A Cowboy's Temptation(36)By: Barbara Dunlop
“I was thinking,” he continued softly, not reacting to her incredulous expression. “If you were to marry me, we could rebuild Sierra Hotel right here on the ranch.”
Her jaw dropped.
“What do you think?”
“What?” she rasped, wondering if she could have possibly heard right. He was proposing? How could he possibly be proposing?
“I think you heard me,” he said.
“That is by far the craziest thing you’ve ever said.”
“Which part is the craziest?” He turned her to face him. “Me offering to replace Sierra Hotel so that you’ll marry me? Or you agreeing to marry me so that I’ll replace Sierra Hotel?”
“Seth, what is going on?”
He took both her hands in his and gently squeezed, sending sparks of desire up her arms to her heart. “I’m in love with you, Darby. That’s what’s going on. I’m head over heels in love with you, and I can’t bear the thought of losing you. I can’t stand that I’ve hurt you.” His gaze went past her shoulder to the small homesite. “I know it’s second best. It’s not your aunt’s place. But I want you to carry on with Sierra Hotel. I want—”
“Whoa,” Darby interrupted him, her mind reeling in amazement and confusion. “Go back.”
His expression fell. “You want to leave?”
“Go back to the part where you said you love me.”
His shoulders sagged in relief, and the smile returned to his face. “I love you, Darby. Will you marry me?”
“This is too fast,” she protested, her heart pounding and joy coming to life deep inside her.
“I don’t know how to slow it down. I can’t let you leave. I can’t let you rejoin the army.”
Logic told her to be cautious, but her emotions were already shouting from the rooftops.
“It’s all too unbelievable,” she told him.
“What can I do to make it more believable?”
“I don’t know. Kiss me or something.”
A wide smile brightened his face. He drew her gently into his arms, bringing his lips down on hers in an exquisitely tender kiss that went on and on.
Darby’s heart sang with happiness. She clung tightly to him, every fiber of her being telling her this was where she belonged.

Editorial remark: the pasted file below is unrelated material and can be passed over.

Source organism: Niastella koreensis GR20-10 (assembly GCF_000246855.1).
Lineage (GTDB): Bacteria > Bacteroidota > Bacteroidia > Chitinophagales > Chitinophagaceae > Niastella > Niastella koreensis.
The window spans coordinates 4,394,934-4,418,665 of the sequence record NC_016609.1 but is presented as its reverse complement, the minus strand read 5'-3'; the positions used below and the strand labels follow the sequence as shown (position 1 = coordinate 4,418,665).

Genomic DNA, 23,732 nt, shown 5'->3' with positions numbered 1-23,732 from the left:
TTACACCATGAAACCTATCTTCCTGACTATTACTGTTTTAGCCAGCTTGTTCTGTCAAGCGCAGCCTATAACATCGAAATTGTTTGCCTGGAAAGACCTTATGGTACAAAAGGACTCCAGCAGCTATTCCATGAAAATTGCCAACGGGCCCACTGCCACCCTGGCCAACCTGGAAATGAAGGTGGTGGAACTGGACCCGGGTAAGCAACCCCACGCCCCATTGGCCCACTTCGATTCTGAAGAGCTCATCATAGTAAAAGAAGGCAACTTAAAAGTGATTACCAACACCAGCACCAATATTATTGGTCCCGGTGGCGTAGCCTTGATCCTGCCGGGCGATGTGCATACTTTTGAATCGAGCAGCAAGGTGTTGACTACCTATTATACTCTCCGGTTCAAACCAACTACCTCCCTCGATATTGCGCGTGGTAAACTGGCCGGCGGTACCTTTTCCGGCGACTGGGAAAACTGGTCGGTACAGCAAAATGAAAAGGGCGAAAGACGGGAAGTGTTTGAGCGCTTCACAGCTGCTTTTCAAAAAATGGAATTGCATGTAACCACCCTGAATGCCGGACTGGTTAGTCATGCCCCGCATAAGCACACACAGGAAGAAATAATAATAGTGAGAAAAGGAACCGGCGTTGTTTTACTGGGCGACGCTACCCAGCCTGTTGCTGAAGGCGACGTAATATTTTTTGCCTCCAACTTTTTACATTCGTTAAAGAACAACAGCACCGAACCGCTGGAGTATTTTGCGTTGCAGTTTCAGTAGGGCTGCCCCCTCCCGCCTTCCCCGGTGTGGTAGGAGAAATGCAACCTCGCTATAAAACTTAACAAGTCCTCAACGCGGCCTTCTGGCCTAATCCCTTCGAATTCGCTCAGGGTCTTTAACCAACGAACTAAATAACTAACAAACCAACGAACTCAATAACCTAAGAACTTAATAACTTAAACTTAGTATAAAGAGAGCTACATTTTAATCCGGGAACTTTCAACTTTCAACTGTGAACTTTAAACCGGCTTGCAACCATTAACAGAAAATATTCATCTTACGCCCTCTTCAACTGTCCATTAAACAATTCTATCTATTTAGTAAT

“I love you,” she whispered against his mouth. “I’ll marry you, Seth.”
He lifted her right up off the ground, twirling her in the air, kissing her all over again.
“How soon?” he asked.
Darby had never expected to have a big wedding. But when the mayor got married, there was a very long list of must-invite people. So they took their vows in the city’s largest church, then used every square inch of the mayor’s mansion’s public area for the reception, including a big, heated tent on the grounds for dancing.
Darby met Seth’s parents, who welcomed her into the family with open arms. They seemed genuinely thrilled to learn about Sierra Hotel, and agreed that the old homesite was the perfect spot to build.
Marta was maid of honor, while Travis was best man. Darby wore a simple, off the shoulder, white silk dress, with a slender, full-length skirt. Her neck was adorned with a diamond-and-sapphire necklace that Seth had presented her with the night before. It matched her custom-designed engagement ring.
Sawyer hovered over the now very pregnant Abigail. Katrina was a vision in frills and lace, while Mandy had gone for a basic burgundy cocktail dress. Still, her husband Caleb had hungrily watched her every move.
Travis gave a funny, heartfelt toast. And then he was the life of the dance, until Danielle slapped his face.
Darby had wondered if they should step in and break up the fight. But Seth had just laughed and said his brother could take care of himself. It hadn’t been Travis whom Darby was worried about, but one look at Danielle’s expression told Darby nobody was going to mess with her.